WHO investigates allegations against aid workers
The World Health Organization (WHO) is launching an investigation into allegations that sex workers were sexually abused by WHO staff during the Ebola epidemic in eastern Congo-Kinshasa. The WHO emphasizes that the organization has zero tolerance for “sexual exploitation”. The investigation begins after the New Humanitarian Foundation reported that about 50 women have accused aid workers from the WHO, but also established voluntary organizations for sexual exploitation. Among other things, this has meant that women have been offered employment in exchange for sex. Representatives of the United Nations Children’s Fund (UNICEF) and the International Organization for Migration (IOM) later said they would also investigate allegations against their staff. In October, the Congolese government also announced that it would conduct its own investigation.
Separatists attack Lubumbashi
During the night, separatists from the militia group Bakata Katanga enter central Lubumbashi in Katanga, where they hoist the flag of the Republic of Katanga. Two policemen are beheaded and a soldier is shot dead, before the security forces drive back the rebels. Several are killed, wounded or captured. A similar flag operation took place in 2015, but then the rebels handed themselves over to the UN. They were later disarmed, and were able to return to civilian life. The rebels now believe that the latter were abandoned by the authorities after a short training period.
Tshisekedi appeals to the UN for debt relief
In a speech to the UN General Assembly, President Félix Tshisekedi appeals for debt relief and other assistance to Congo-Kinshasa and other developing countries to make it easier for them to deal with the consequences of the ongoing pandemic. At the same time, he says that the countries also need support to fight the virus disease.
Conflicts over land are leading to unrest in Kasai
New unrest is reported from the Kasai region. At least 11 people are killed, more than 900 homes set on fire and about 10,000 people forced to flee. The violence that, according to the authorities, broke out on 5 September is about the conflicts over agricultural land.
Militia groups promise a ceasefire in South Kivu
About 70 militia groups in the eastern province of South Kivu say they have stopped all hostilities. It says a civilian representative of the militias after a three-day meeting in Murhesa, near the provincial capital Bukavu, partly organized by a US conflict resolution group, Search for Common Ground. The Deputy Minister of Defense Sylvain Mutombo also attended the meeting. After a similar meeting at the end of 2019, 32 groups made a similar promise, but according to an observer organization Kivu Security Tracker (KST), various militia groups have killed 139 people in South Kivu since the turn of the year.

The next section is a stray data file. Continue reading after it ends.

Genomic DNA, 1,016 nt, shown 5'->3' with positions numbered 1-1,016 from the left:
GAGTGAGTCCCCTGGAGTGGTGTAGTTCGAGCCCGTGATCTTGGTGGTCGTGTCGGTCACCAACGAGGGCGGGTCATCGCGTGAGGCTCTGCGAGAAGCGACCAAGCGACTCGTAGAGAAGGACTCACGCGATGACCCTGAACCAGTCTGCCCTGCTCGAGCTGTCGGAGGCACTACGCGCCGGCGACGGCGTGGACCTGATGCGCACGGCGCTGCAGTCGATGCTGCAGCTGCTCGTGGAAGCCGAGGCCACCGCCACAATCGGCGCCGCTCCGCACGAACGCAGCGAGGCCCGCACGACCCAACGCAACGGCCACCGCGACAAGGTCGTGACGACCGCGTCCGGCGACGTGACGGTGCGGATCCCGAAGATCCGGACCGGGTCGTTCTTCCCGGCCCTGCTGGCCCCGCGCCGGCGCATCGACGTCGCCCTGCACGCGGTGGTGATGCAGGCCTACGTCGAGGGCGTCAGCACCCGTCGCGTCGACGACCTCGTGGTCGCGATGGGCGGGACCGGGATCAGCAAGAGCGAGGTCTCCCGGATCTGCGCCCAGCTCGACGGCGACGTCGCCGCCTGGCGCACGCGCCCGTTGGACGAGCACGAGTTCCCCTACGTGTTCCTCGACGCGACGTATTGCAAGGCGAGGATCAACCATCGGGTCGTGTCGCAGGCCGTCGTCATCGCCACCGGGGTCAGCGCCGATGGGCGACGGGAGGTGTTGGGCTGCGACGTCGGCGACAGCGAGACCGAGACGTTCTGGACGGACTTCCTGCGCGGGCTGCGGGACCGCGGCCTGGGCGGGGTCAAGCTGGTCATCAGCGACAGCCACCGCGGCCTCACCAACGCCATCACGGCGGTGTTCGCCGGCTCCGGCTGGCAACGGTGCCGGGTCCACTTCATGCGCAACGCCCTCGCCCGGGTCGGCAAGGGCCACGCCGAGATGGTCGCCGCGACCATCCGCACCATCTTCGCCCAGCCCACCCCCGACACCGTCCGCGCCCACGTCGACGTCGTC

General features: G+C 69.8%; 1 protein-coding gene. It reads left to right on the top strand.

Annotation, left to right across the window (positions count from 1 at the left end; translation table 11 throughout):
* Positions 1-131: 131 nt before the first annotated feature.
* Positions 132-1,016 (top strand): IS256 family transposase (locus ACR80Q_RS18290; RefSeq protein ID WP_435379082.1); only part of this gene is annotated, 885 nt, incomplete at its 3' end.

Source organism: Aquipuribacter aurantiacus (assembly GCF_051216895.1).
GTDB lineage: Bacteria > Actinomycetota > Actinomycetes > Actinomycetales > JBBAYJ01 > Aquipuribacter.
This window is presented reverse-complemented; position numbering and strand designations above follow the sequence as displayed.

58 killed in new violence in Ituri
58 people are killed in new acts of violence in a forest area called Tshabi in the eastern province of Ituri. Another number of people are feared to have been abducted, according to eyewitnesses. Many residents have also fled the area. The militant ADF guerrillas, a Muslim group with roots in Uganda, are suspected of being behind the act.
Demonstrations in support of Mukwege
Hundreds of people gather in Bukavu in North Kivu to show their support for the doctor Denis Mukwege, who has recently received several death threats (see August 2020). They demand his protection, and that Rwanda’s new ambassador to the country be expelled, accusing him of trying to rewrite the history of Rwandan involvement in massacres in eastern Congo-Kinshasa during the civil wars. Later, the UN says that security for Mukwege will be strengthened again.
Soldiers and police are convicted of rape
21 soldiers and a police officer are convicted of raping a military court in South Kivu. The abuses are said to have been committed in Ruziz, a plain between Bukavu and Uvira. Among the 23 victims are a nine-year-old girl and a young boy, according to information from the Panzi Foundation, led by Denis Mukwege, who in 2018 was awarded the Nobel Peace Prize for his work with raped women.
UN chief: Rebels should not be granted amnesty by peace agreement
Leila Zerrougui, head of the UN force Monusco, says she does not believe that rebels who commit serious abuses should be granted amnesty in a possible peace agreement. If you were to give them an amnesty, it is as if some facts would not exist, and refer to the acts of violence perpetrated by groups such as the ADF and Codeco in North Kivu and Ituri in the eastern part of the country.